For more than 40 years, John Latham, a veteran researcher, scientist, and biotechnology industry professional, watched his wife, Nanette, suffer the effects of migraine. 

The disease, which impacts nearly 40 million people in the United States, is known for its throbbing, pounding pain — sometimes described as an icepick being pushed through one’s forehead or eyeball — and carries ancillary effects, such as anxiety, cognitive issues, depression, fatigue, insomnia, irritability, and nausea.

As a whole, few things disrupt one’s home and work life quite like migraine. Just ask Latham, who first witnessed Nanette suffer the effects while the pair were college students in the 1980s.

“I never understood why she missed classes at least a day a week,” he recalled. “And it got progressively worse from there.”

In 2004, Latham set out to find a medical solution to migraine pain. Along with Randy Schatzman, Dr. Jeffrey Smith, and Mark Litton, Latham co-founded Alder BioPharmaceuticals with that goal in mind. Eight years later, the company started clinical trials of its flagship medicine — ALD403, also known as Eptinezumab — an investigational monoclonal antibody that targets Calcitonin Gene-Related Peptide (CGRP), a small protein that acts as a neurotransmitter, and also triggers the pain and inflammation associated with most migraine episodes. 

In simpler terms, during periods of migraine, CGRP is released into the bloodstream, eventually engaging with CGRP receptors and resulting in a cascade of pain. Eptinezumab, a sort of anti-ballistic missile, captures and encapsulates CGRP before it has an opportunity to engage the receptors.

According to information and study results provided by Alder BioPharmaceuticals, two clinical trials involving nearly 2,100 patients who suffer chronic and episodic migraine evaluated Eptinezumab’s safety and efficacy in blocking CGRP. 

For study participants who experienced 16 migraines per month, approximately 60 percent reported fewer than eight migraines per month, approximately one-third reported fewer than four per month, and approximately 15 percent of patients did not experience migraine for one month over a three-month period.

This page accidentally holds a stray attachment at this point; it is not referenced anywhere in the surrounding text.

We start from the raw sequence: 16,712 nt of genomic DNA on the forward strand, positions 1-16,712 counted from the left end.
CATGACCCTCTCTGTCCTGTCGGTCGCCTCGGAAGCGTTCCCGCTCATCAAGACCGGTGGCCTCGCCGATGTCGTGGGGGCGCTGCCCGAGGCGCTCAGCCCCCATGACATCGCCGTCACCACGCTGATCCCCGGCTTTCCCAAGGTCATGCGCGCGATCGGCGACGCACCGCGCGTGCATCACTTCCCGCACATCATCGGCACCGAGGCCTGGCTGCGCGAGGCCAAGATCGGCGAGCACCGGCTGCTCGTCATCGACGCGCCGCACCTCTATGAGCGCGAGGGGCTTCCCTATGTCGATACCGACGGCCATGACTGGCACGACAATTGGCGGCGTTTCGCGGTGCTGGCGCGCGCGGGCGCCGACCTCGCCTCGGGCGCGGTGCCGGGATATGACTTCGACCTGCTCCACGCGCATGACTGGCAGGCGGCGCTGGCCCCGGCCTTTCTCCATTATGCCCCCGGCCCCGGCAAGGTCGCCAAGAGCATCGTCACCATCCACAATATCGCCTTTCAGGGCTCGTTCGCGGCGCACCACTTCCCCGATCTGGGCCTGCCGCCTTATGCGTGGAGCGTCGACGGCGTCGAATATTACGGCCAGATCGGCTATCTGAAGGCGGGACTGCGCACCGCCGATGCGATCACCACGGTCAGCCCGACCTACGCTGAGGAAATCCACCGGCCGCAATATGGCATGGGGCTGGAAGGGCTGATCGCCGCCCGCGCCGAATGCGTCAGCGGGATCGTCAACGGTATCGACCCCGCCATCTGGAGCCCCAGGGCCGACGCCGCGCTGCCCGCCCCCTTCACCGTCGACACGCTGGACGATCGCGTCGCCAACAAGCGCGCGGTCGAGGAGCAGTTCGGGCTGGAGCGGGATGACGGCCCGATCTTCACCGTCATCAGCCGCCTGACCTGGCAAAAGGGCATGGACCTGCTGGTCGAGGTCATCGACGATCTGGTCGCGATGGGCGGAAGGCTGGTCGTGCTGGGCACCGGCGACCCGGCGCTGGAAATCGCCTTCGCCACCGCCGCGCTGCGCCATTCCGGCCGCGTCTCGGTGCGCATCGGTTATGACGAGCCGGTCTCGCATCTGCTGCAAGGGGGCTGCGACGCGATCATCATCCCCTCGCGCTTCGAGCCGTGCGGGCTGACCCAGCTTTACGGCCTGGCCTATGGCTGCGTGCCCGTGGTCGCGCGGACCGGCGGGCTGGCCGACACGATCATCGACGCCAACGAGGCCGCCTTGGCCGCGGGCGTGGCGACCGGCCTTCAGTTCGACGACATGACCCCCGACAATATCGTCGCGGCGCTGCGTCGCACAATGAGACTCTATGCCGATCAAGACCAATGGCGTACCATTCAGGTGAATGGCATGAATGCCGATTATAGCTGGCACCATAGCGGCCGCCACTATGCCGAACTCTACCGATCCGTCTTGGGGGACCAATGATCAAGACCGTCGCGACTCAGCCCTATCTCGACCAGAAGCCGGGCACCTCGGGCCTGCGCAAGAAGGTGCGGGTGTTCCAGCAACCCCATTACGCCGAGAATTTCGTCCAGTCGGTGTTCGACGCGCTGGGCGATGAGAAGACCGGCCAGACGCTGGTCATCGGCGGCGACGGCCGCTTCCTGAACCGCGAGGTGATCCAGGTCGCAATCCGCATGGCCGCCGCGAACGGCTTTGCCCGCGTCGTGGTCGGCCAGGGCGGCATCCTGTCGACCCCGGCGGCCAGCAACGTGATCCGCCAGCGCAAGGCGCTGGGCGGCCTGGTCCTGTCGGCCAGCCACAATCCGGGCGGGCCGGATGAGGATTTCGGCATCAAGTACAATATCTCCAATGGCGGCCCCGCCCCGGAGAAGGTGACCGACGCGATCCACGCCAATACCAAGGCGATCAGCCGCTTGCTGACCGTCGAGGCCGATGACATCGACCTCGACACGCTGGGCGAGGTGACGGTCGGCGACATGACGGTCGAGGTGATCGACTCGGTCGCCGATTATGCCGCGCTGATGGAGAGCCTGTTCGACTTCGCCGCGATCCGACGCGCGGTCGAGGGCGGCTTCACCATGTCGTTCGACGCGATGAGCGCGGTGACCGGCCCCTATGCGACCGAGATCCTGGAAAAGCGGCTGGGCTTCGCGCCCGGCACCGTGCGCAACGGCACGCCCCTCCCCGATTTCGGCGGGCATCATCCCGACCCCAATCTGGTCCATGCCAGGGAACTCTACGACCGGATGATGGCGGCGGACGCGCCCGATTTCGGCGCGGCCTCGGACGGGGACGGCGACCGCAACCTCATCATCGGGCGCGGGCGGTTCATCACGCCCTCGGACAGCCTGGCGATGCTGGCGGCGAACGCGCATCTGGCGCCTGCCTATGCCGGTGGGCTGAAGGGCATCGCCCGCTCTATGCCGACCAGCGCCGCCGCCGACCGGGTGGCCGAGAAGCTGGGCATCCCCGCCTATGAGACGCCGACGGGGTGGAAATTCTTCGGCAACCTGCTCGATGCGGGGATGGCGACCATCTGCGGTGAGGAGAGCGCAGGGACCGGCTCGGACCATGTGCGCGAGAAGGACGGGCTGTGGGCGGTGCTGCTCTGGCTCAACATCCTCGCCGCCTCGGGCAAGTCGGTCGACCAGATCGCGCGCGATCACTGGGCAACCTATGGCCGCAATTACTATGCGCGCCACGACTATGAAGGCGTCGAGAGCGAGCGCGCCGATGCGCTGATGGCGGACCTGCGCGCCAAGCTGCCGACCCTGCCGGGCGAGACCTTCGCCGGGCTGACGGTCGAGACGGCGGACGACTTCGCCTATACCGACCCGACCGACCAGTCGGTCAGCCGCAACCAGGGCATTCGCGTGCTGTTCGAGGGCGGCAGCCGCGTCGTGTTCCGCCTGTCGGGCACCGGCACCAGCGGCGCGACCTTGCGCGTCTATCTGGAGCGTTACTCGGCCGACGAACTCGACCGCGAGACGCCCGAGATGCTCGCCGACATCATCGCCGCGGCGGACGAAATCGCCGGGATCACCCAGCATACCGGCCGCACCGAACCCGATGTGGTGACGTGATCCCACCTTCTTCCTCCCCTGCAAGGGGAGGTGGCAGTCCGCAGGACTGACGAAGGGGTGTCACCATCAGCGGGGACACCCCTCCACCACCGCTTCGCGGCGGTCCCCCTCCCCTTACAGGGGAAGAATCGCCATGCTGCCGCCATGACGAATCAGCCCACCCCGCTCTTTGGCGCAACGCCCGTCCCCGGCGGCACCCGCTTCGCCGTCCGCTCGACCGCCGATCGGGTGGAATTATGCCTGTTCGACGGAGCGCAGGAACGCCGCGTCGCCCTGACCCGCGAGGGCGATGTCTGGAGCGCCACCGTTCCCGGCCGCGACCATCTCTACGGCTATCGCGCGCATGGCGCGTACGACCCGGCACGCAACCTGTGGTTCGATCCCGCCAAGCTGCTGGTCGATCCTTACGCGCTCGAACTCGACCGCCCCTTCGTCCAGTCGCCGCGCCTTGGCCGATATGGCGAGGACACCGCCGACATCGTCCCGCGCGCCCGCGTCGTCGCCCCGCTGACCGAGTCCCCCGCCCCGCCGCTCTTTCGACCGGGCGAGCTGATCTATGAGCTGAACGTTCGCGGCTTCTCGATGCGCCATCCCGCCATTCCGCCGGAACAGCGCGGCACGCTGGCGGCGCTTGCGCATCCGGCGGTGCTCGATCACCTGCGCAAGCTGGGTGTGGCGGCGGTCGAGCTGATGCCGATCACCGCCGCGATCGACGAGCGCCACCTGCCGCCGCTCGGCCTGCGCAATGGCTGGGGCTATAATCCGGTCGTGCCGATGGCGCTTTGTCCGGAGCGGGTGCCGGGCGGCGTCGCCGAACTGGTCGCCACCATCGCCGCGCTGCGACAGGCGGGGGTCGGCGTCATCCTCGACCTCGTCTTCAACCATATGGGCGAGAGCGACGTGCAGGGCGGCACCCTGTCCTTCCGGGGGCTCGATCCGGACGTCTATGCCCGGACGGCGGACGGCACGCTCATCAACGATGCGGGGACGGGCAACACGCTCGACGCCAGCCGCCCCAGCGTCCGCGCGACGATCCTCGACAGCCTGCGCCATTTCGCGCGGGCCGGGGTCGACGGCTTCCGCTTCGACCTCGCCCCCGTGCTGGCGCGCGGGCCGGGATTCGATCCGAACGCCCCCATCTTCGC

“We are really proud of the fact that we saw a really good depth of response in the percentage of patients that were seeing significant reduction,” explained Bob Azelby, CEO of Alder BioPharmaceuticals, a publicly traded company headquartered in Bothell. “It’s game-changing for those patients in terms of reductions in migraine.”

This spring, the Federal Drug Administration (FDA) began its review of the Biologics License Application for Eptinezumab, the final leg of a journey toward FDA approval and the commercial availability of Eptinezumab.

Alder BioPharmaceuticals is not without competitors. The FDA has approved three other anti-CGRP medicines to prevent migraine. Amgen offers Aimovig. Lilly offers Emgality. Teva offers Ajovy. All three drugs involve pre-filled syringes, pens, or auto-injectors, which are prescribed by a doctor and filled at pharmacies.

But Azelby ­— who started his career as a pharmaceutical representative at Glaxo in the early 1990s, spent 15 years as an executive at Amgen, then another two and a half years as an executive at Juno Therapeutics before he was hired in June 2018 to be CEO of Alder BioPharmaceuticals — believes Eptinezumab has advantages.

If approved by the FDA, patients treated with Eptinezumab would visit a neurologist once every 12 weeks for a 30-minute IV infusion of the medicine, and experience results within 24 hours. Once that 30-minute visit ends, the patient would have 100 percent of the medicine available to block CGRP, according to Azelby.

“That’s the differentiation or the unique characteristics of Eptinezumab — the fact that you are getting really good depth of response, and you can get it starting within 24 hours,” Azelby said.

Azelby is optimistic about the FDA’s decision regarding Eptinezumab, which is expected to be made in early 2020. 

Alder BioPharmaceuticals started this year with approximately 200 employees. In anticipation of the FDA’s decision, the company is building a sales force of 75 to 100 people to meet with doctors and clinicians who treat migraine patients, educating them on Eptinezumab’s clinical profile, safety, and efficacy.

“We are really confident that you don’t have to be big to be effective,” Azelby noted. “There’s going to be a nice set of patients that Eptinezumab is going to benefit.”

Until then, Azelby said he is focused on Alder BioPharmaceuticals achieving three key goals in the near future. The first two are to receive FDA approval and to build a well-trained and dedicated sales force. 

The third goal, however, speaks directly to co-founder Latham’s original vision for migraine treatment. 

“Doctors are accessing Eptinezumab and giving it to their patients, and it’s having a really positive impact on patients,” Azelby said. “That would be a huge win.”